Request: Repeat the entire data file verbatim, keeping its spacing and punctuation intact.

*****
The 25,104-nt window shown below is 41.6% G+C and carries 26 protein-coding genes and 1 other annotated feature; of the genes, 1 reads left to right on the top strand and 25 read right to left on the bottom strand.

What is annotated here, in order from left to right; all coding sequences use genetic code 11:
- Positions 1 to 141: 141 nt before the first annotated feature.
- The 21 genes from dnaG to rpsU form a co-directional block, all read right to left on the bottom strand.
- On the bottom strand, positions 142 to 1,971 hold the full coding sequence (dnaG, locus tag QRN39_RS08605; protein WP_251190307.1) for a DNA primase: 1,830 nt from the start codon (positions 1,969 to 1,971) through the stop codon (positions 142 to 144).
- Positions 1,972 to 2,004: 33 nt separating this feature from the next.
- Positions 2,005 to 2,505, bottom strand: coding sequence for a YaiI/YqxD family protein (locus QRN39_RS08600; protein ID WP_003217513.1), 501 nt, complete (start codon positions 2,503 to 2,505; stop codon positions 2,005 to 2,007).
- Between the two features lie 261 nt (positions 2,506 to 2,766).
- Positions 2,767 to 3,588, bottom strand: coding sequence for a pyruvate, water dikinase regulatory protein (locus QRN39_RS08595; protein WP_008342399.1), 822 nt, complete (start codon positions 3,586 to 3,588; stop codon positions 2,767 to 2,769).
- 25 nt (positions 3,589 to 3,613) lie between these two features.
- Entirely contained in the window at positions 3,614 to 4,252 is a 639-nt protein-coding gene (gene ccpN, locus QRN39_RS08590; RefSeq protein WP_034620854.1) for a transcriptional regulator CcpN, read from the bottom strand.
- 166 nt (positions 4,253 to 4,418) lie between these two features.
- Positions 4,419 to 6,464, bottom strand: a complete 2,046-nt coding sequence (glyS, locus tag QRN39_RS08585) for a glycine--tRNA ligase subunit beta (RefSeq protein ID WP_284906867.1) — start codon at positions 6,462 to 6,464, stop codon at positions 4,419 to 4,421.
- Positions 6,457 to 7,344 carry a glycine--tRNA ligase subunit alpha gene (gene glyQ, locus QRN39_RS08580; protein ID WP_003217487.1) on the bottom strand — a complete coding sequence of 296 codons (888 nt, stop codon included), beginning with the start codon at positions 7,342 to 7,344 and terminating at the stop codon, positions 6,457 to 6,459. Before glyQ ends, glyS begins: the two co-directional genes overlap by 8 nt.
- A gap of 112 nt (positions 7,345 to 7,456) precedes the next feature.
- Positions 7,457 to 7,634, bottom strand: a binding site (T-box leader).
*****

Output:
The 25,104-nt window shown below is 41.6% G+C and carries 26 protein-coding genes and 1 other annotated feature; of the genes, 1 reads left to right on the top strand and 25 read right to left on the bottom strand.

What is annotated here, in order from left to right; all coding sequences use genetic code 11:
- Positions 1 to 141: 141 nt before the first annotated feature.
- The 21 genes from dnaG to rpsU form a co-directional block, all read right to left on the bottom strand.
- On the bottom strand, positions 142 to 1,971 hold the full coding sequence (dnaG, locus tag QRN39_RS08605; protein WP_251190307.1) for a DNA primase: 1,830 nt from the start codon (positions 1,969 to 1,971) through the stop codon (positions 142 to 144).
- Positions 1,972 to 2,004: 33 nt separating this feature from the next.
- Positions 2,005 to 2,505, bottom strand: coding sequence for a YaiI/YqxD family protein (locus QRN39_RS08600; protein ID WP_003217513.1), 501 nt, complete (start codon positions 2,503 to 2,505; stop codon positions 2,005 to 2,007).
- Between the two features lie 261 nt (positions 2,506 to 2,766).
- Positions 2,767 to 3,588, bottom strand: coding sequence for a pyruvate, water dikinase regulatory protein (locus QRN39_RS08595; protein WP_008342399.1), 822 nt, complete (start codon positions 3,586 to 3,588; stop codon positions 2,767 to 2,769).
- 25 nt (positions 3,589 to 3,613) lie between these two features.
- Entirely contained in the window at positions 3,614 to 4,252 is a 639-nt protein-coding gene (gene ccpN, locus QRN39_RS08590; RefSeq protein WP_034620854.1) for a transcriptional regulator CcpN, read from the bottom strand.
- 166 nt (positions 4,253 to 4,418) lie between these two features.
- Positions 4,419 to 6,464, bottom strand: a complete 2,046-nt coding sequence (glyS, locus tag QRN39_RS08585) for a glycine--tRNA ligase subunit beta (RefSeq protein ID WP_284906867.1) — start codon at positions 6,462 to 6,464, stop codon at positions 4,419 to 4,421.
- Positions 6,457 to 7,344 carry a glycine--tRNA ligase subunit alpha gene (gene glyQ, locus QRN39_RS08580; protein ID WP_003217487.1) on the bottom strand — a complete coding sequence of 296 codons (888 nt, stop codon included), beginning with the start codon at positions 7,342 to 7,344 and terminating at the stop codon, positions 6,457 to 6,459. Before glyQ ends, glyS begins: the two co-directional genes overlap by 8 nt.
- A gap of 112 nt (positions 7,345 to 7,456) precedes the next feature.
- Positions 7,457 to 7,634, bottom strand: a binding site (T-box leader).